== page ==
Around the TRAC: Celebrating the extraordinary, championship-filled week in the Tri-River Athletic Conference

 

If this was 1918 I would be standing on the corner of Pollasky and Fifth Avenue shouting, “Extra, extra, read all about it,” handing out papers for free, wanting to share the good news of sports.

But since I’m not (but it would be fun to put on some knickers, some suspenders and a newsies hat) let’s go over a quick recap of the remarkable two-week stretch that was for our Clovis area high school teams: Clovis East girls and Buchanan boys soccer teams both win D-1 Central section championships, Clovis West girls basketball wins their fourth straight D-1 title, and the Buchanan wrestling team wins a state championship, dethroning five-time champion Clovis high in the process.

Whaaaaaat? I know, pretty incredible right?

I would repeat myself if I had the space in this section, but you can read all about those amazing accomplishments in this issue of the Clovis Roundup. Go ahead, I encourage you to read all about it.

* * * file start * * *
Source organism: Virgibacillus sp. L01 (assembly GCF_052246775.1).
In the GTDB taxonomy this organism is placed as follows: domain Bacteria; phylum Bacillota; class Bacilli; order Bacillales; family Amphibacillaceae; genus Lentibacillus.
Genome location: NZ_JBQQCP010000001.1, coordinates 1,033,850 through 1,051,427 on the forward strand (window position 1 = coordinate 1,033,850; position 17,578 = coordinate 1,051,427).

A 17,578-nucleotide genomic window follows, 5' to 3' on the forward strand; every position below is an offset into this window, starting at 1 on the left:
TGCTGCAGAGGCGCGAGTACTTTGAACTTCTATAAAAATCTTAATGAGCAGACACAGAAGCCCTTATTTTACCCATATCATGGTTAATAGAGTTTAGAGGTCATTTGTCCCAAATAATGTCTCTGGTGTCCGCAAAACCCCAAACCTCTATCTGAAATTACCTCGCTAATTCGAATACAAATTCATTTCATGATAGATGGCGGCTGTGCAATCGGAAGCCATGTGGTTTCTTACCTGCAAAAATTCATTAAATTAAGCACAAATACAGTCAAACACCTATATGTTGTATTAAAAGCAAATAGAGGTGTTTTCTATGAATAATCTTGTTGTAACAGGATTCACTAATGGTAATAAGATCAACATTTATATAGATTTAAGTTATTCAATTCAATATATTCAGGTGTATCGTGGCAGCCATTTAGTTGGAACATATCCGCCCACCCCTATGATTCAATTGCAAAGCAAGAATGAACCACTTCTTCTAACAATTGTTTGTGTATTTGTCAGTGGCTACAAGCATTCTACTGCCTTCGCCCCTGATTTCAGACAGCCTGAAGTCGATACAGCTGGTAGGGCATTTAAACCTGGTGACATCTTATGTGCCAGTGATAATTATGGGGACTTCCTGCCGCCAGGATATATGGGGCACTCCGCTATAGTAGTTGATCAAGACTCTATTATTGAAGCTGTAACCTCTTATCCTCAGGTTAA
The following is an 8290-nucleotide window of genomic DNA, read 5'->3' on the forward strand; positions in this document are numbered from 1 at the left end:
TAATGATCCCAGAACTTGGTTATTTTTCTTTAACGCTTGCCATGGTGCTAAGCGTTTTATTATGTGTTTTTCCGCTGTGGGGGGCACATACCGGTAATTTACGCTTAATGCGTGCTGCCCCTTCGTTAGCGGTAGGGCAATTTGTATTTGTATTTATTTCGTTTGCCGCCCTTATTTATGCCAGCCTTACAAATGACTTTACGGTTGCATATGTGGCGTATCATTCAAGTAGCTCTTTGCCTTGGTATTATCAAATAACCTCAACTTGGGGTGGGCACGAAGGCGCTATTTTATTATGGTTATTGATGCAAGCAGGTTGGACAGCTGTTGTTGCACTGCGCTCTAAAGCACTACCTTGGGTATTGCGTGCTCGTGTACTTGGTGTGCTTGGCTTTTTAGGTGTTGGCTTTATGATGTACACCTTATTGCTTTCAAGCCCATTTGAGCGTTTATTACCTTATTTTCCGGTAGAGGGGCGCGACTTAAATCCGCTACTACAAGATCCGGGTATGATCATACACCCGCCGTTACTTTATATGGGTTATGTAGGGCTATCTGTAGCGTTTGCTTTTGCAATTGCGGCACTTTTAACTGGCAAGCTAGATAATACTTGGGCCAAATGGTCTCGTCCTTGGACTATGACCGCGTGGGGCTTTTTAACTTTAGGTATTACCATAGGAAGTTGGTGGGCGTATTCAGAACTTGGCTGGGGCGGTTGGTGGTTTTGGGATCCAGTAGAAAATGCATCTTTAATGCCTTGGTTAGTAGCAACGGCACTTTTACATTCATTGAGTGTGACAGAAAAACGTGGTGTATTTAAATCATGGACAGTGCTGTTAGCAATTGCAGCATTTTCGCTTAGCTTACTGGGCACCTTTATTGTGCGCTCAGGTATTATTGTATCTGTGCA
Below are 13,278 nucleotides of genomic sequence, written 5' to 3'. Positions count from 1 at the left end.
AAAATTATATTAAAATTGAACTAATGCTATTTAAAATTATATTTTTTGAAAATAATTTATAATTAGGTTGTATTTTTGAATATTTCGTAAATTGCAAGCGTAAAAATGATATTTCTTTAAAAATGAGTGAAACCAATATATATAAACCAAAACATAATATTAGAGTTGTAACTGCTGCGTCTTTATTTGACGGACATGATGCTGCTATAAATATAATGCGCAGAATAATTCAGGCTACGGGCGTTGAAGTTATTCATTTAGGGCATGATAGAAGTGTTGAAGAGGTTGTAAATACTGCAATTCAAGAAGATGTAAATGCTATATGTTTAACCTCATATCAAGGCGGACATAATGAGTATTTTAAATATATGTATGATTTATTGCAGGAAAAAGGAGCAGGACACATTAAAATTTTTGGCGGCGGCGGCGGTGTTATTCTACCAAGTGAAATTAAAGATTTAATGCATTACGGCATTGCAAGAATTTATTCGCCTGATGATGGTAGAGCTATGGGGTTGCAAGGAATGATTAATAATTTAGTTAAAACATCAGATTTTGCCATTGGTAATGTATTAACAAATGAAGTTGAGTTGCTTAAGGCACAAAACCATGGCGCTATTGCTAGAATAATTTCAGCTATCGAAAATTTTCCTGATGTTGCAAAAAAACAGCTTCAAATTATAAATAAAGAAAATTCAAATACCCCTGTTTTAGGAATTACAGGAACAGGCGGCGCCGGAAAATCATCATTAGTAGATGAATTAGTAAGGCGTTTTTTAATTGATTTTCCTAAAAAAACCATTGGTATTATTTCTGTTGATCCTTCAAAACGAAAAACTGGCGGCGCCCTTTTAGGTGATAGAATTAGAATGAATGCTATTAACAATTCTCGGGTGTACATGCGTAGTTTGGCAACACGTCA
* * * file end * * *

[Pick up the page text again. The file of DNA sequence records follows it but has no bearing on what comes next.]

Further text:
The only semi-downer was the Clovis North boys basketball team losing to Central in the boys D-1 finals, but I digress, what an amazing season they had in winning a share of the TRAC title and earning the No. 1 playoff seed.

So, my fine upstanding readers, here’s a small breakdown of some of the happenings Around the TRAC as I promise our spring sports will be in full bloom next issue.

 

Clovis North’s path to Selland

So, just how did the Clovis North boys basketball team reach the D-1 finals at Selland Arena? It wasn’t easy, let me tell you, as a loaded and athletic Centennial of Bakersfield team came to the Stables Center smelling upset.

The Broncos (20-8) were the No. 1 seed, the Golden Hawks (18-13) No. 4, and throttled Clovis West 73-52 at home in the second round of playoffs.

But, using their signature pressure defense and attacking-the-rim offense the Broncos matched the physically impressive Golden Hawks (led by Malcom Johnson, listed at 6’5”, 214 pounds) possession by possession, taking a 31-29 halftime lead.

Enter senior point guard Jahvon Johnson, who Centennial coach Hernan Santiago admitted pregame they needed to keep out of the paint. Well, they did for the first half, holding him scoreless and bottling him up.